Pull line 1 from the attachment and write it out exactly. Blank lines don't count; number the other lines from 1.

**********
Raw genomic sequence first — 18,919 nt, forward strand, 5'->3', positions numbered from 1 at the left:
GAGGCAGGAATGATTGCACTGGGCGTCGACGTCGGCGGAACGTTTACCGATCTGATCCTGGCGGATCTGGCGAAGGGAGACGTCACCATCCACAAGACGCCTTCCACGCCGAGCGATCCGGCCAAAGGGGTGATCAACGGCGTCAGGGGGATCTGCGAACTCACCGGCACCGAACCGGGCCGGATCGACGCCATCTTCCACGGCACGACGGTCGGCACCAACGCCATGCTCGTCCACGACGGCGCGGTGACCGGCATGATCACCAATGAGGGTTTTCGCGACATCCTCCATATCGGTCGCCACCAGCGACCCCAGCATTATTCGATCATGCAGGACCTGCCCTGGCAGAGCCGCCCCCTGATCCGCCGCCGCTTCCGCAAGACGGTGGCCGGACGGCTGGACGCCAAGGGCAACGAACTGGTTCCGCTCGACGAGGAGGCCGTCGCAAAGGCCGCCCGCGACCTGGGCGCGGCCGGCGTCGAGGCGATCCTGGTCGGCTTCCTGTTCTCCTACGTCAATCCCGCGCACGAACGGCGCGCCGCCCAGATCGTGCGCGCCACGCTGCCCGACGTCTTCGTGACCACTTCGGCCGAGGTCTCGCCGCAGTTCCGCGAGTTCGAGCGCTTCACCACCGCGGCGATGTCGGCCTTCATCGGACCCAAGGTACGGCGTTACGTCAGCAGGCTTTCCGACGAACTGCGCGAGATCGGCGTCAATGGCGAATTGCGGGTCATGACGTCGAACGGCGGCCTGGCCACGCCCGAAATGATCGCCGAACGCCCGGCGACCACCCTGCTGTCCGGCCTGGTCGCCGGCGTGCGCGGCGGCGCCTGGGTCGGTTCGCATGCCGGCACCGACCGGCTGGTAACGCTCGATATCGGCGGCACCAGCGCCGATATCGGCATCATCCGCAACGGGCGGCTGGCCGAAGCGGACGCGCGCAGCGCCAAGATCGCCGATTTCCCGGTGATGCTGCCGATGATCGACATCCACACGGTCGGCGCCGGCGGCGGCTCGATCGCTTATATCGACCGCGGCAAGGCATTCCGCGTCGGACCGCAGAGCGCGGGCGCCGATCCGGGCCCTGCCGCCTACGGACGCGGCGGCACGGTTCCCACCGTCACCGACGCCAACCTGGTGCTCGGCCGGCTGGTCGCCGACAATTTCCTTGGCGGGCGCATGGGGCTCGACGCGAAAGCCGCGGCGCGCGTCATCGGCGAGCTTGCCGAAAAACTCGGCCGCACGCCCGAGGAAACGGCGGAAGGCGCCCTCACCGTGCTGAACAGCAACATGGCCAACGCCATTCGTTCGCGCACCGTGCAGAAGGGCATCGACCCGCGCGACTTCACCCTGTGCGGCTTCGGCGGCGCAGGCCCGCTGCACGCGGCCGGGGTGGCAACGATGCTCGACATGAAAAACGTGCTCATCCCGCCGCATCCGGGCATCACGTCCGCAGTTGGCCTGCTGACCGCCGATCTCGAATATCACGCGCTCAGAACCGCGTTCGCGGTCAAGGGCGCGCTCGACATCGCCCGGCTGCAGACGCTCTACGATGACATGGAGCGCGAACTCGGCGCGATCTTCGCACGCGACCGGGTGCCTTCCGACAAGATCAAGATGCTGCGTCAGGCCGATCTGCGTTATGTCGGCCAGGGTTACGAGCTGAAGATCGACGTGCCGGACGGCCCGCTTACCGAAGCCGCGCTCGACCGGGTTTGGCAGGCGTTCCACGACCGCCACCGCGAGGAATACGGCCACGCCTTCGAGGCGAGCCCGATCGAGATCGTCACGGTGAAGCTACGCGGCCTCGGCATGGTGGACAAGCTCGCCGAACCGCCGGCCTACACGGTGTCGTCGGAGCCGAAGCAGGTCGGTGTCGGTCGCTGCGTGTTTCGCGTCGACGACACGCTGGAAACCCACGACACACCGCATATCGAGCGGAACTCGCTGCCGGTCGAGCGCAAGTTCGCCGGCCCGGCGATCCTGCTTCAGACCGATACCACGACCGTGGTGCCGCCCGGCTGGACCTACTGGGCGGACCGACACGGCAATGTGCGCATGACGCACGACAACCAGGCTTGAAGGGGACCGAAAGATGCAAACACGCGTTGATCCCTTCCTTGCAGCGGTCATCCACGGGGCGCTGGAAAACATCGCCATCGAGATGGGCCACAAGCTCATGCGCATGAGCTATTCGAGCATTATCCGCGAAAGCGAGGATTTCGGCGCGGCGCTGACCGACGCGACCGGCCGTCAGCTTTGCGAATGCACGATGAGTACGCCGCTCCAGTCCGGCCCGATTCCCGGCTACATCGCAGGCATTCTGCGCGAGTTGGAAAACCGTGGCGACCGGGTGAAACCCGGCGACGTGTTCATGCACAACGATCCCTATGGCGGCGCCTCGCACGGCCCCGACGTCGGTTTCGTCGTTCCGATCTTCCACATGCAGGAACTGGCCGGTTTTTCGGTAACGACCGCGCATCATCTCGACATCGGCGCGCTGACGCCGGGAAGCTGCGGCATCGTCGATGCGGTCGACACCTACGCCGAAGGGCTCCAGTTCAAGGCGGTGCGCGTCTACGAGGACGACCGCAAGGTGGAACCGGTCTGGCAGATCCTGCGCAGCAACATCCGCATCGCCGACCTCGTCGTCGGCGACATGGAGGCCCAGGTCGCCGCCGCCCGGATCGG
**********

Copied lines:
Raw genomic sequence first — 18,919 nt, forward strand, 5'->3', positions numbered from 1 at the left: